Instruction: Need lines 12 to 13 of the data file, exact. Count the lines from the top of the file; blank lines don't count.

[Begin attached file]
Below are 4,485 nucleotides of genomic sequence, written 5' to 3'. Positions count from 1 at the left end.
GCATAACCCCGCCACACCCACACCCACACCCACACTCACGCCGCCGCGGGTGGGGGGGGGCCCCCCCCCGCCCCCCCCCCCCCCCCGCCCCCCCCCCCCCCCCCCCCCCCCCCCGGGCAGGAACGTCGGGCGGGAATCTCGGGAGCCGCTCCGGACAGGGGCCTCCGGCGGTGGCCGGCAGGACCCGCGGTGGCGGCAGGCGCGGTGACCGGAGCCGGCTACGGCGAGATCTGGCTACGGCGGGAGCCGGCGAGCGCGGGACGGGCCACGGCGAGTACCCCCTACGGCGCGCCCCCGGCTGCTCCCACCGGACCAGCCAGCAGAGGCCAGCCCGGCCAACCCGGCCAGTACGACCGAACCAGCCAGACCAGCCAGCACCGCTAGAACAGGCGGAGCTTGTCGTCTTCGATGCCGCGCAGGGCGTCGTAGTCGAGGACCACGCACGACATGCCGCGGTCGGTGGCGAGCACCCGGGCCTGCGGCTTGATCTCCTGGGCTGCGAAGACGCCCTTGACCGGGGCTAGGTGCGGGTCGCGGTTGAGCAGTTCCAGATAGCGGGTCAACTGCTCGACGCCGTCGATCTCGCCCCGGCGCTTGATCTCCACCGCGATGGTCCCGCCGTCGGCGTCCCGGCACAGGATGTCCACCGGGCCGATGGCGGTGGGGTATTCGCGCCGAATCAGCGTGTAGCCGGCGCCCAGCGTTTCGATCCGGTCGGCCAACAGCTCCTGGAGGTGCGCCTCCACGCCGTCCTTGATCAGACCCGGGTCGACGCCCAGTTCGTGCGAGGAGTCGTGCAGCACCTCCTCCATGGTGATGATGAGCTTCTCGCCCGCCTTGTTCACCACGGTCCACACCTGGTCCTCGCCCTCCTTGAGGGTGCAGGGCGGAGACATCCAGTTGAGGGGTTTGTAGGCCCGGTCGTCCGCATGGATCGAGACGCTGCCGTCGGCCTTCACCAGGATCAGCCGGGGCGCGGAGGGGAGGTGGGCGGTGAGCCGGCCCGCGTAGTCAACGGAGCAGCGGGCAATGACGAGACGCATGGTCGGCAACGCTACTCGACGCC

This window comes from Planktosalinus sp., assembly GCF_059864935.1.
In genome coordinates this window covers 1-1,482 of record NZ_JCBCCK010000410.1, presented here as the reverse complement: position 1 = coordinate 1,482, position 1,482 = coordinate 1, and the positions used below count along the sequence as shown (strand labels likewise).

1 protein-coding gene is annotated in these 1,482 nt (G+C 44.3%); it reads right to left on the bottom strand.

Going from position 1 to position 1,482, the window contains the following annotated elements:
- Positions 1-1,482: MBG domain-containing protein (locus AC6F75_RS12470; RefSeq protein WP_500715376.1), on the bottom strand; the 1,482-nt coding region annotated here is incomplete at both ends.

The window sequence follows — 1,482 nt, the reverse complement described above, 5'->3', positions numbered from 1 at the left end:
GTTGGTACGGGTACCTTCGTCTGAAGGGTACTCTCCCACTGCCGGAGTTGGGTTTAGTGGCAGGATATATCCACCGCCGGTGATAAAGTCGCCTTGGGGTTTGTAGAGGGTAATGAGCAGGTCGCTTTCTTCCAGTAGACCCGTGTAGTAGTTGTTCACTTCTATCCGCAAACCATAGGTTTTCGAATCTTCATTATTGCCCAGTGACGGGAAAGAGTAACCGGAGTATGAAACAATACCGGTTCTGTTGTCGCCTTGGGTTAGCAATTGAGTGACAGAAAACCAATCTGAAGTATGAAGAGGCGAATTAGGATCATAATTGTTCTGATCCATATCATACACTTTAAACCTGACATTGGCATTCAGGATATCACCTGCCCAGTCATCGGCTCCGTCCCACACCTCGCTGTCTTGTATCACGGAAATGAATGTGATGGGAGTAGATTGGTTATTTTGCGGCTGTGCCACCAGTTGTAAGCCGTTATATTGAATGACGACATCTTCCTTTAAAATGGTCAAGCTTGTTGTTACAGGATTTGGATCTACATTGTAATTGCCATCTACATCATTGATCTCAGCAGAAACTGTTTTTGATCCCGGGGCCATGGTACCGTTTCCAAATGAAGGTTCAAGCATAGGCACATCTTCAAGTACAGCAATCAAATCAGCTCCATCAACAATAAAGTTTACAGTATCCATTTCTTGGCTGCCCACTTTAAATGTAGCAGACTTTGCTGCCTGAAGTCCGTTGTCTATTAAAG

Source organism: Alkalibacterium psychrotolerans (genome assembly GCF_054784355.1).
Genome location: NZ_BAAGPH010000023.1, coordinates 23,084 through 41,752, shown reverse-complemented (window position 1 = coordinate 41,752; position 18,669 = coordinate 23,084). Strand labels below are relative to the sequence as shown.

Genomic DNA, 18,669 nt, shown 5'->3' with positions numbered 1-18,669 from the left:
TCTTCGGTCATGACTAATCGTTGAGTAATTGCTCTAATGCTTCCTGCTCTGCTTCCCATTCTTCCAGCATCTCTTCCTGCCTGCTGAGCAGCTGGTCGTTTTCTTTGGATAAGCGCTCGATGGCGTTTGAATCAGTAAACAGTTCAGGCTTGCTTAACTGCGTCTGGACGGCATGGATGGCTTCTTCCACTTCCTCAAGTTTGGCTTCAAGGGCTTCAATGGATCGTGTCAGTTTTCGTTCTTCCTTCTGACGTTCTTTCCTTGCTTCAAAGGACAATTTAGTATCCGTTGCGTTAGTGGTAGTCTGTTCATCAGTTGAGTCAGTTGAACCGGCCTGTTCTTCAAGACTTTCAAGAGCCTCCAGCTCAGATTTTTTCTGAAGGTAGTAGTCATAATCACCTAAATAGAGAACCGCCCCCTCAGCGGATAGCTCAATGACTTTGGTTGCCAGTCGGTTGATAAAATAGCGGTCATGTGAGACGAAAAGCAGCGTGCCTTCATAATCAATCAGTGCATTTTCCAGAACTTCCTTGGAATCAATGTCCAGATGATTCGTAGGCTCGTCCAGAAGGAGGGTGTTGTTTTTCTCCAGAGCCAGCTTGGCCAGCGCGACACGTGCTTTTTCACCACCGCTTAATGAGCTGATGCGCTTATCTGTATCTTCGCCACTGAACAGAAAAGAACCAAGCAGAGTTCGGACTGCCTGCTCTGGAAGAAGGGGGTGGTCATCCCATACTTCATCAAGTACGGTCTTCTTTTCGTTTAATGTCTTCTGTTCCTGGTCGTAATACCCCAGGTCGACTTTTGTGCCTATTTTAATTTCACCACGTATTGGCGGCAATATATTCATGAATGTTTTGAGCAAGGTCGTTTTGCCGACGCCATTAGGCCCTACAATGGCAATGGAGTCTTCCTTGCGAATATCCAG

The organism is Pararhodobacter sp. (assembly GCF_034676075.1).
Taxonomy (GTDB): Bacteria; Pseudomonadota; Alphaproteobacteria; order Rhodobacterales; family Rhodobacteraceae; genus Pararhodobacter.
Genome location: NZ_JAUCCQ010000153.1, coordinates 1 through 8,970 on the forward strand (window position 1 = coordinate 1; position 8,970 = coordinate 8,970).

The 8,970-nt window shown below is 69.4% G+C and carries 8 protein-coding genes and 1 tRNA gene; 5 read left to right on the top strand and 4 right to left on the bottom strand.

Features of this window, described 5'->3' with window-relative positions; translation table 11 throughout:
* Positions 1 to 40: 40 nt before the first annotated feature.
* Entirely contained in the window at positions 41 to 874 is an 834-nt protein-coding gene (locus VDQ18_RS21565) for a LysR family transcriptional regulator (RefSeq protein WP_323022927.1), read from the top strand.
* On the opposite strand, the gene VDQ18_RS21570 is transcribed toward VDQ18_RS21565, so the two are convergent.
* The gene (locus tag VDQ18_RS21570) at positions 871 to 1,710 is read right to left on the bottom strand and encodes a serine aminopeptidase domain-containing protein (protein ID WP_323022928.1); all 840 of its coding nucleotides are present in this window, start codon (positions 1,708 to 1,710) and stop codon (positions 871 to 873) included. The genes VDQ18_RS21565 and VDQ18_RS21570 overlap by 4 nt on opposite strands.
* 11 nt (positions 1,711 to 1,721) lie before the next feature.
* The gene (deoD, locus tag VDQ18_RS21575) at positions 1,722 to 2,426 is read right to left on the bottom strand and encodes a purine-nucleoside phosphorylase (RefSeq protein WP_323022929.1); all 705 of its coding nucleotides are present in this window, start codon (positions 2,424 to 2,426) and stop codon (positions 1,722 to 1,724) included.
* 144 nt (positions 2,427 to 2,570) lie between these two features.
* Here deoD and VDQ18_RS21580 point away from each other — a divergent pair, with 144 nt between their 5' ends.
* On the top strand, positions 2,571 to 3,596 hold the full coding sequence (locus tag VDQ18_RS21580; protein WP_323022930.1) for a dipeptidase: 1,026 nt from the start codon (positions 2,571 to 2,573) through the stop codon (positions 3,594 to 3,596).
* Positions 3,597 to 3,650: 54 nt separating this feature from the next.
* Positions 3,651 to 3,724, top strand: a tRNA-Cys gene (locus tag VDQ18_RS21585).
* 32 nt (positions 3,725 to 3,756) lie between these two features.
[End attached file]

Genomic DNA, 18,669 nt, shown 5'->3' with positions numbered 1-18,669 from the left:
TCTTCGGTCATGACTAATCGTTGAGTAATTGCTCTAATGCTTCCTGCTCTGCTTCCCATTCTTCCAGCATCTCTTCCTGCCTGCTGAGCAGCTGGTCGTTTTCTTTGGATAAGCGCTCGATGGCGTTTGAATCAGTAAACAGTTCAGGCTTGCTTAACTGCGTCTGGACGGCATGGATGGCTTCTTCCACTTCCTCAAGTTTGGCTTCAAGGGCTTCAATGGATCGTGTCAGTTTTCGTTCTTCCTTCTGACGTTCTTTCCTTGCTTCAAAGGACAATTTAGTATCCGTTGCGTTAGTGGTAGTCTGTTCATCAGTTGAGTCAGTTGAACCGGCCTGTTCTTCAAGACTTTCAAGAGCCTCCAGCTCAGATTTTTTCTGAAGGTAGTAGTCATAATCACCTAAATAGAGAACCGCCCCCTCAGCGGATAGCTCAATGACTTTGGTTGCCAGTCGGTTGATAAAATAGCGGTCATGTGAGACGAAAAGCAGCGTGCCTTCATAATCAATCAGTGCATTTTCCAGAACTTCCTTGGAATCAATGTCCAGATGATTCGTAGGCTCGTCCAGAAGGAGGGTGTTGTTTTTCTCCAGAGCCAGCTTGGCCAGCGCGACACGTGCTTTTTCACCACCGCTTAATGAGCTGATGCGCTTATCTGTATCTTCGCCACTGAACAGAAAAGAACCAAGCAGAGTTCGGACTGCCTGCTCTGGAAGAAGGGGGTGGTCATCCCATACTTCATCAAGTACGGTCTTCTTTTCGTTTAATGTCTTCTGTTCCTGGTCGTAATACCCCAGGTCGACTTTTGTGCCTATTTTAATTTCACCACGTATTGGCGGCAATATATTCATGAATGTTTTGAGCAAGGTCGTTTTGCCGACGCCATTAGGCCCTACAATGGCAATGGAGTCTTCCTTGCGAATATCCAG